Other than getting entered into the race, the most difficult aspect was travel to and from the race site. The first challenge came from the airline during check-in at O’Hare. Personnel hassled me if I paid for the bike as luggage. I did. Two different people asked for proof of payment. Neither were pleasant when I provided a receipt. The next hassle was the weight of the bike box. Above 50 pounds luggage is consider overweight. The box weighed 55 pounds. I asked how much more to fly the box at 55 pounds. Personnel talked in terms of uncertainties and vagueness. She said, “It will cost you a lot of money,” but didn’t say exactly how much.

 

Various items came out of the box and went into a duffle bag until each container reached 50 pounds. I tossed the air pump into the trash bin. The box now weighed 50 pounds on the customer self-check-in scale but 51 pounds on the official scale at the counter. The counter personnel didn’t want to cut me any slack but I argued she could not charge me extra. 50 was 50. The supervisor, who now came over to throw his weight into the process, nodded grudgingly with approval.  Somehow that made me feel good. I wanted to ask about some type of offset on body weight compared to other passengers but knew that was not going to fly. Nor would we fly if pushing the personnel to being more pissed off at us. We finally gave in to the process, grabbed our luggage tabs, and headed to security. The plane departed with the same amount of weight except the one pound pump. And the airline burned no less fuel or earned more revenue. Something in the process seems broken.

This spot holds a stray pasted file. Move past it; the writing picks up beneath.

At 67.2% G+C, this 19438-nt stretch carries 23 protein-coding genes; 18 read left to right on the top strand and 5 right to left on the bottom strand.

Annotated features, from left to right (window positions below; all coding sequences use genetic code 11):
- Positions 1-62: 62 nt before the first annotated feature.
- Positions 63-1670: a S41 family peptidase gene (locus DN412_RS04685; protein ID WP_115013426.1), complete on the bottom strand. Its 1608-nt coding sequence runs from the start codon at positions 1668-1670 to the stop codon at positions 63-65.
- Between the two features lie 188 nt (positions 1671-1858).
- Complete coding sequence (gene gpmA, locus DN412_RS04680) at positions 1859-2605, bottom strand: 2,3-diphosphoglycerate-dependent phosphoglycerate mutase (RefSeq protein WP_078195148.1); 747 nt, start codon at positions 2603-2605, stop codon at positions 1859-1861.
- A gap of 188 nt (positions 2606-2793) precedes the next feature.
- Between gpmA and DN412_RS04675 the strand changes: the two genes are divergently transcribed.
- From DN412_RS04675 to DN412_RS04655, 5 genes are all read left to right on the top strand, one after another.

We left Chicago with snow on the ground bound for Texas. There we were joined by a husband and wife, both professional triathletes, who lived in Houston. We continued to Santiago where additional pro and amateur racers boarded the same flight to Temuco, Chile. After three flights and a 45 minute car ride in the previous 24 hours, we arrived in Pucón in the summer of the Southern Hemisphere with temperatures in the 70’s.

 

Pucón was a relatively small town to host an Ironman race with a population of 21,000. The weekend population increased by an estimated 15% when combining race competitors along with spectators. Pucón is almost as far south from the equator as Indianapolis is north of the equator. It is also as close as a central point as any of town in Chile, the slender country stretches 2,650 miles from north to south and only 100 miles wide from east to west.  Pucon is the referred to as the outdoor adrenalin junkie playground of South America. An appropriate location to end a journey for a triathlete who thrives on competition, confidence, and camaraderie with a shot of adrenalin.